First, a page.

Twenty years ago, on the 50th anniversary of the discovery of the Dead Sea Scrolls, I produced a 14-minute documentary featuring audio I had collected for my radio program from presentations and interviews.
I also included audio from a series of public radio programs produced by University of Wisconsin professor Menahem Mansoor, from tape recordings which he bequeathed to me. These recordings included observations from William F. Albright (whom he had studied under), Yigael Yadin, and Roland DeVaux–key figures in the discovery and excavation of the Dead Sea Scrolls and the Qumran community.
I am presenting this program from The Book & The Spade archives to mark the 70th anniversary of the discovery of the Dead Sea Scrolls.
From our archives we present an interview from 20 years ago, when the half-century anniversary of the discovery of the Dead Sea Scrolls was being observed. Peter Flint, a South African scholar who was a world leader in Dead Sea Scrolls scholarship, directed the Dead Sea Scrolls Institute at Trinity Western University in British Columbia.
We were sorry to hear that he passed away last November. He was 65 years old. Peter Flint was a gracious and informative guest and we were very pleased that we got to have him on TB&TS twice.
It’s been 70 years since the Dead Sea Scrolls were first discovered in a desert cave overlooking the Dead Sea near the ruins of Qumran. The value of that discovery has changed over the years as our understanding of the scrolls has changed. We discuss current perspectives on the Dead Sea Scrolls with Sidnie White Crawford, a Dead Sea Scrolls scholar and professor of the Hebrew Bible at the University of Nebraska.
Two of the top archaeology news stories in the latest issue of ARTIFAX magazine concern the dating of copper mining operations at Timna through ancient donkey dung and the collapse of the wall near the Iron Age Gate at Dan following recent rainfall.
These stories and more from the latest issue of ARTIFAX are discussed with my ARTIFAX co-editor, professor Clyde Billington.
There are a number of unpublished Dead Sea Scroll fragments in the possession of U.S. institutions. We discuss the significance and meaning of this situation, and whether they will be published soon. This story is one of the news digest items from the latest issue of ARTIFAX magazine.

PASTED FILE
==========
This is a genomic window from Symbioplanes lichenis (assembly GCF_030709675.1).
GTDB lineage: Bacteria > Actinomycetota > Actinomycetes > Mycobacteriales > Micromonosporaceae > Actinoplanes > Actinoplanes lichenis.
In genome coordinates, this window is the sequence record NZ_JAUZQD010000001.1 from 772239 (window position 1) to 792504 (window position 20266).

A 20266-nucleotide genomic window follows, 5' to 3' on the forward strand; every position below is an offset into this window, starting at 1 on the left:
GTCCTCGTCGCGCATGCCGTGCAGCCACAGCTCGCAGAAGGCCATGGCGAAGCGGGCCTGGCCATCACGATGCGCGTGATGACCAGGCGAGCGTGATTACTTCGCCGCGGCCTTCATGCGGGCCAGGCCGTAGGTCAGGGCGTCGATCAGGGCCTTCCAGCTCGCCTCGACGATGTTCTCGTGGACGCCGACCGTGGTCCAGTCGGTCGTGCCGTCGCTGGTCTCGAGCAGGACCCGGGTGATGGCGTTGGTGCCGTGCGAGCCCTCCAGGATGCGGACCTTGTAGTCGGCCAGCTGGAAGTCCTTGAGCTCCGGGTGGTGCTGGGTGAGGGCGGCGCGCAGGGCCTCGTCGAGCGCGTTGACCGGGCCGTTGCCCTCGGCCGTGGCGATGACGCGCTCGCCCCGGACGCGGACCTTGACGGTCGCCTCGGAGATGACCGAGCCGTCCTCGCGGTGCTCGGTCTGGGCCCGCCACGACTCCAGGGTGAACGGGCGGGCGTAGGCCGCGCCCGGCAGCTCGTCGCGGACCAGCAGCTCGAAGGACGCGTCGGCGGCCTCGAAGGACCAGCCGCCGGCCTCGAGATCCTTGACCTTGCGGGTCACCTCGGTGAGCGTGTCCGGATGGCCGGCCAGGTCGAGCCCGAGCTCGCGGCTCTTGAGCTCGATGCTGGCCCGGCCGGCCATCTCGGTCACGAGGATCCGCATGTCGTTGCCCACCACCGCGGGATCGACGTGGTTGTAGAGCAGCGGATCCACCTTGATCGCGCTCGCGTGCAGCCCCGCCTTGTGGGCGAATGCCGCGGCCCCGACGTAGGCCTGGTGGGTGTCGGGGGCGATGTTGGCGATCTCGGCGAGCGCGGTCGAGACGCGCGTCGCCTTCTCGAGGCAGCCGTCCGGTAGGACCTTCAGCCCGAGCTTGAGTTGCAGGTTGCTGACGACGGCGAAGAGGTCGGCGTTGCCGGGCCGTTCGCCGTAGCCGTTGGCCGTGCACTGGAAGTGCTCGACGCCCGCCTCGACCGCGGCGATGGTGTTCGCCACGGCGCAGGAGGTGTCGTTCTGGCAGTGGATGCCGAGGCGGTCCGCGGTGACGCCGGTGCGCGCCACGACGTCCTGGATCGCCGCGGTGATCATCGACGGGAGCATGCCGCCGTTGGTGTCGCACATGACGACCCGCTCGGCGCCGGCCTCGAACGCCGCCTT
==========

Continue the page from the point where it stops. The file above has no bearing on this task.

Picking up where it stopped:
The discovery of a large theater, apparently used for cultic worship, at the decapolis city of Hippos/Sussita is another news development reported in ARTIFAX. We discuss these stories and others from the latest issue.
For the last decade the Temple Mount Sifting Project has been sifting material illegally excavated from the Temple Mount in 1999. The project is about 70 percent completed but has now gone on hiatus. It appears to be partly a funding issue but also a slowdown so that the important publishing of the finds can catch up.
Among recent finds, the discovery of a column capital from the Temple Mount, perhaps from Solomon’s portico. We discuss these latest developments as well as other reports from the news digest of the latest issue of ARTIFAX magazine.
Called by one author, “a preface to Biblical History,” the Amarna tablets describe the Canaanite world just before the Israelites arrived. These diplomatic messages were sent from Canaanite kings and others to the Pharaoh Akhenaton, describing and complaining about various circumstances. These cuneiform tablets were discovered in Amarna, Egypt, in the late 19th century and are still being discussed and debated by Egyptologists and biblical scholars.
In this 2-part recorded conversation, Alice Mandell, Assistant Professor of Classical Hebrew Language and Biblical Literature in the University of Wisconsin Department of Classical and Ancient Near Eastern Studies, describes some of the latest discoveries and latest debates about these tablets and the ancient world they describe.